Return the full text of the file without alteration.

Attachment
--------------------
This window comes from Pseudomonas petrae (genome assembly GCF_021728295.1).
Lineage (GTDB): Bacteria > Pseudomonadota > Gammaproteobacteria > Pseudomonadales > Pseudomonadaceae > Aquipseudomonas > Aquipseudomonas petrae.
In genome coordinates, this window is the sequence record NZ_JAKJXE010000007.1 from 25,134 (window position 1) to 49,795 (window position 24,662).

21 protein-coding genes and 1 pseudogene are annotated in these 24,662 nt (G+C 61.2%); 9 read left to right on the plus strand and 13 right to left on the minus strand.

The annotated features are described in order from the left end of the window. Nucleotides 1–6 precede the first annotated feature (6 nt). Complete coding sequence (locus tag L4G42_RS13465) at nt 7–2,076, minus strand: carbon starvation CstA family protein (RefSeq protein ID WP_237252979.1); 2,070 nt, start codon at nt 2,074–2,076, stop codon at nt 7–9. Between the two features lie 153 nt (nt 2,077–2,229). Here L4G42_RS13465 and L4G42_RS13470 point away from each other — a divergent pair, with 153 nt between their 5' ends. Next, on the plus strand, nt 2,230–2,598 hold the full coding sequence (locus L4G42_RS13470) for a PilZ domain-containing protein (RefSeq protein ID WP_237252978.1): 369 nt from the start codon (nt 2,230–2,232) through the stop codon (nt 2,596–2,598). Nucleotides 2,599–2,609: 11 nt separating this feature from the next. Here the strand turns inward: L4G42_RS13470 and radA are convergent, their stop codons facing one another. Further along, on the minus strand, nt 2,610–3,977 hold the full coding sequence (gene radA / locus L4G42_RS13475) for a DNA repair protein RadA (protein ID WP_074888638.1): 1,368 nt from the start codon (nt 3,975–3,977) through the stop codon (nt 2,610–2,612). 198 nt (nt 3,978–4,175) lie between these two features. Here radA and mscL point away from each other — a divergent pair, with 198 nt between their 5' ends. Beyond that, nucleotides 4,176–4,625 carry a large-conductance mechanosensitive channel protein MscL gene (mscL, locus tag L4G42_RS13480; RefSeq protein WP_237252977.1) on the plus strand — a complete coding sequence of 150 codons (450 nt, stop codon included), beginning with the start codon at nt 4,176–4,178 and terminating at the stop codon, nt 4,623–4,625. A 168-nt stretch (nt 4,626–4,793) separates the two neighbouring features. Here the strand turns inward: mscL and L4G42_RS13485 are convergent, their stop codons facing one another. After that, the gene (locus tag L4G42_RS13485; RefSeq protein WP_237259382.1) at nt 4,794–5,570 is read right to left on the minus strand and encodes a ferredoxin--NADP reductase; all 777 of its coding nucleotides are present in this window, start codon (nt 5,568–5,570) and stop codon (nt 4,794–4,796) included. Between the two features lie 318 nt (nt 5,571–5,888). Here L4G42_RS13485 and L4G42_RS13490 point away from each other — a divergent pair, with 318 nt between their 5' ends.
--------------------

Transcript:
This window comes from Pseudomonas petrae (genome assembly GCF_021728295.1).
Lineage (GTDB): Bacteria > Pseudomonadota > Gammaproteobacteria > Pseudomonadales > Pseudomonadaceae > Aquipseudomonas > Aquipseudomonas petrae.
In genome coordinates, this window is the sequence record NZ_JAKJXE010000007.1 from 25,134 (window position 1) to 49,795 (window position 24,662).

21 protein-coding genes and 1 pseudogene are annotated in these 24,662 nt (G+C 61.2%); 9 read left to right on the plus strand and 13 right to left on the minus strand.

The annotated features are described in order from the left end of the window. Nucleotides 1–6 precede the first annotated feature (6 nt). Complete coding sequence (locus tag L4G42_RS13465) at nt 7–2,076, minus strand: carbon starvation CstA family protein (RefSeq protein ID WP_237252979.1); 2,070 nt, start codon at nt 2,074–2,076, stop codon at nt 7–9. Between the two features lie 153 nt (nt 2,077–2,229). Here L4G42_RS13465 and L4G42_RS13470 point away from each other — a divergent pair, with 153 nt between their 5' ends. Next, on the plus strand, nt 2,230–2,598 hold the full coding sequence (locus L4G42_RS13470) for a PilZ domain-containing protein (RefSeq protein ID WP_237252978.1): 369 nt from the start codon (nt 2,230–2,232) through the stop codon (nt 2,596–2,598). Nucleotides 2,599–2,609: 11 nt separating this feature from the next. Here the strand turns inward: L4G42_RS13470 and radA are convergent, their stop codons facing one another. Further along, on the minus strand, nt 2,610–3,977 hold the full coding sequence (gene radA / locus L4G42_RS13475) for a DNA repair protein RadA (protein ID WP_074888638.1): 1,368 nt from the start codon (nt 3,975–3,977) through the stop codon (nt 2,610–2,612). 198 nt (nt 3,978–4,175) lie between these two features. Here radA and mscL point away from each other — a divergent pair, with 198 nt between their 5' ends. Beyond that, nucleotides 4,176–4,625 carry a large-conductance mechanosensitive channel protein MscL gene (mscL, locus tag L4G42_RS13480; RefSeq protein WP_237252977.1) on the plus strand — a complete coding sequence of 150 codons (450 nt, stop codon included), beginning with the start codon at nt 4,176–4,178 and terminating at the stop codon, nt 4,623–4,625. A 168-nt stretch (nt 4,626–4,793) separates the two neighbouring features. Here the strand turns inward: mscL and L4G42_RS13485 are convergent, their stop codons facing one another. After that, the gene (locus tag L4G42_RS13485; RefSeq protein WP_237259382.1) at nt 4,794–5,570 is read right to left on the minus strand and encodes a ferredoxin--NADP reductase; all 777 of its coding nucleotides are present in this window, start codon (nt 5,568–5,570) and stop codon (nt 4,794–4,796) included. Between the two features lie 318 nt (nt 5,571–5,888). Here L4G42_RS13485 and L4G42_RS13490 point away from each other — a divergent pair, with 318 nt between their 5' ends.